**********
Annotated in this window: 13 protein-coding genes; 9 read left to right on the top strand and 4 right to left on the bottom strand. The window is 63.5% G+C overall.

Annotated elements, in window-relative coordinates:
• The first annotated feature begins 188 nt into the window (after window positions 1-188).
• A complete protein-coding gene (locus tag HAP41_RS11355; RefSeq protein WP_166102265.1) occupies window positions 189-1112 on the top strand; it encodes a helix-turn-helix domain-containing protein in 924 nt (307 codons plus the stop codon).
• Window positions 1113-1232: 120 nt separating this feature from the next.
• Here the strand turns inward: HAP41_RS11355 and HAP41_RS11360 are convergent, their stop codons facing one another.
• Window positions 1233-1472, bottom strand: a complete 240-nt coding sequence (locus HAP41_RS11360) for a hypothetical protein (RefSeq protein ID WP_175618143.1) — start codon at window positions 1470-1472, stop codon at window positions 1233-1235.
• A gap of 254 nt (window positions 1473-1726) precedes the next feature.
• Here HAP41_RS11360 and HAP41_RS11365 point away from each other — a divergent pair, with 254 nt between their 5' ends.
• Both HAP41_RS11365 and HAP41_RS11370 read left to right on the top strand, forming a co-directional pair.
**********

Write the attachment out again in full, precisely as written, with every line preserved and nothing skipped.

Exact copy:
Annotated in this window: 13 protein-coding genes; 9 read left to right on the top strand and 4 right to left on the bottom strand. The window is 63.5% G+C overall.

Annotated elements, in window-relative coordinates:
• The first annotated feature begins 188 nt into the window (after window positions 1-188).
• A complete protein-coding gene (locus tag HAP41_RS11355; RefSeq protein WP_166102265.1) occupies window positions 189-1112 on the top strand; it encodes a helix-turn-helix domain-containing protein in 924 nt (307 codons plus the stop codon).
• Window positions 1113-1232: 120 nt separating this feature from the next.
• Here the strand turns inward: HAP41_RS11355 and HAP41_RS11360 are convergent, their stop codons facing one another.
• Window positions 1233-1472, bottom strand: a complete 240-nt coding sequence (locus HAP41_RS11360) for a hypothetical protein (RefSeq protein ID WP_175618143.1) — start codon at window positions 1470-1472, stop codon at window positions 1233-1235.
• A gap of 254 nt (window positions 1473-1726) precedes the next feature.
• Here HAP41_RS11360 and HAP41_RS11365 point away from each other — a divergent pair, with 254 nt between their 5' ends.
• Both HAP41_RS11365 and HAP41_RS11370 read left to right on the top strand, forming a co-directional pair.